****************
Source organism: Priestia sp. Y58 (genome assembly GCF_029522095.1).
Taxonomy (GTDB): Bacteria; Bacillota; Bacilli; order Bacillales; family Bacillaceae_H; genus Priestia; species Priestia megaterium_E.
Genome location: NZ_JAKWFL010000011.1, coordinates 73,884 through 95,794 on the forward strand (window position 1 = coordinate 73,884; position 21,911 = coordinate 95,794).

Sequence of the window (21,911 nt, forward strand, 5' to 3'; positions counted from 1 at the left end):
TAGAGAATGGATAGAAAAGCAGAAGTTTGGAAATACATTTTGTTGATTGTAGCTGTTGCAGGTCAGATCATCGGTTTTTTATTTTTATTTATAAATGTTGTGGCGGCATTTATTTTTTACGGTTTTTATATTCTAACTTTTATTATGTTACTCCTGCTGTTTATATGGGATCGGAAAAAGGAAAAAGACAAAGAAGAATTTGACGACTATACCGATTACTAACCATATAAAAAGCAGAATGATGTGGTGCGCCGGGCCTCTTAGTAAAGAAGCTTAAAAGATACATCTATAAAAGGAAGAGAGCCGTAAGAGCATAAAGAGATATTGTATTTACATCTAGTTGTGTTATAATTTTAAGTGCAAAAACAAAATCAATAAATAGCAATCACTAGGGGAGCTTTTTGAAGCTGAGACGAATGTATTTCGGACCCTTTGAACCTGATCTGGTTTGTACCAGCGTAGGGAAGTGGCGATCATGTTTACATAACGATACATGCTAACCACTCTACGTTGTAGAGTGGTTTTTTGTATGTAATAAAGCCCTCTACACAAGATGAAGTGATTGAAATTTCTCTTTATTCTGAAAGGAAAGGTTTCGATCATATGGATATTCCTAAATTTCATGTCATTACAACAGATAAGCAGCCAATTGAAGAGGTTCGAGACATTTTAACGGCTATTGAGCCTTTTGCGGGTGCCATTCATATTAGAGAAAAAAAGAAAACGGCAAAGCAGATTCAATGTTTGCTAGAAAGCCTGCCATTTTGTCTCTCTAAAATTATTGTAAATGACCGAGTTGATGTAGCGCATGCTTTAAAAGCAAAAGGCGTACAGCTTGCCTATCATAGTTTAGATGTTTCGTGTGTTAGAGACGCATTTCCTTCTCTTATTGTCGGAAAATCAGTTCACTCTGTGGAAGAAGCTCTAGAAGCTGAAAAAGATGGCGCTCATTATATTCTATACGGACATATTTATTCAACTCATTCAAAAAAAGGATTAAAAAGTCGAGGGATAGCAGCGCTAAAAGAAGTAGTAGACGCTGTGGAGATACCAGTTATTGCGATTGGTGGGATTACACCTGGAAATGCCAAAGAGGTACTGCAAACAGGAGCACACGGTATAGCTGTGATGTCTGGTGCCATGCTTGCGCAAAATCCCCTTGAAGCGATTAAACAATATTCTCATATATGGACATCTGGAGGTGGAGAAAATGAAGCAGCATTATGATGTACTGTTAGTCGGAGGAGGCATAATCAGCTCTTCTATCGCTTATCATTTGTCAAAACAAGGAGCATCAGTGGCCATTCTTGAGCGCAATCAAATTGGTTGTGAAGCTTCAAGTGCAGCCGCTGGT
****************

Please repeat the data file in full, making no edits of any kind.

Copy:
Source organism: Priestia sp. Y58 (genome assembly GCF_029522095.1).
Taxonomy (GTDB): Bacteria; Bacillota; Bacilli; order Bacillales; family Bacillaceae_H; genus Priestia; species Priestia megaterium_E.
Genome location: NZ_JAKWFL010000011.1, coordinates 73,884 through 95,794 on the forward strand (window position 1 = coordinate 73,884; position 21,911 = coordinate 95,794).

Sequence of the window (21,911 nt, forward strand, 5' to 3'; positions counted from 1 at the left end):
TAGAGAATGGATAGAAAAGCAGAAGTTTGGAAATACATTTTGTTGATTGTAGCTGTTGCAGGTCAGATCATCGGTTTTTTATTTTTATTTATAAATGTTGTGGCGGCATTTATTTTTTACGGTTTTTATATTCTAACTTTTATTATGTTACTCCTGCTGTTTATATGGGATCGGAAAAAGGAAAAAGACAAAGAAGAATTTGACGACTATACCGATTACTAACCATATAAAAAGCAGAATGATGTGGTGCGCCGGGCCTCTTAGTAAAGAAGCTTAAAAGATACATCTATAAAAGGAAGAGAGCCGTAAGAGCATAAAGAGATATTGTATTTACATCTAGTTGTGTTATAATTTTAAGTGCAAAAACAAAATCAATAAATAGCAATCACTAGGGGAGCTTTTTGAAGCTGAGACGAATGTATTTCGGACCCTTTGAACCTGATCTGGTTTGTACCAGCGTAGGGAAGTGGCGATCATGTTTACATAACGATACATGCTAACCACTCTACGTTGTAGAGTGGTTTTTTGTATGTAATAAAGCCCTCTACACAAGATGAAGTGATTGAAATTTCTCTTTATTCTGAAAGGAAAGGTTTCGATCATATGGATATTCCTAAATTTCATGTCATTACAACAGATAAGCAGCCAATTGAAGAGGTTCGAGACATTTTAACGGCTATTGAGCCTTTTGCGGGTGCCATTCATATTAGAGAAAAAAAGAAAACGGCAAAGCAGATTCAATGTTTGCTAGAAAGCCTGCCATTTTGTCTCTCTAAAATTATTGTAAATGACCGAGTTGATGTAGCGCATGCTTTAAAAGCAAAAGGCGTACAGCTTGCCTATCATAGTTTAGATGTTTCGTGTGTTAGAGACGCATTTCCTTCTCTTATTGTCGGAAAATCAGTTCACTCTGTGGAAGAAGCTCTAGAAGCTGAAAAAGATGGCGCTCATTATATTCTATACGGACATATTTATTCAACTCATTCAAAAAAAGGATTAAAAAGTCGAGGGATAGCAGCGCTAAAAGAAGTAGTAGACGCTGTGGAGATACCAGTTATTGCGATTGGTGGGATTACACCTGGAAATGCCAAAGAGGTACTGCAAACAGGAGCACACGGTATAGCTGTGATGTCTGGTGCCATGCTTGCGCAAAATCCCCTTGAAGCGATTAAACAATATTCTCATATATGGACATCTGGAGGTGGAGAAAATGAAGCAGCATTATGATGTACTGTTAGTCGGAGGAGGCATAATCAGCTCTTCTATCGCTTATCATTTGTCAAAACAAGGAGCATCAGTGGCCATTCTTGAGCGCAATCAAATTGGTTGTGAAGCTTCAAGTGCAGCCGCTGGT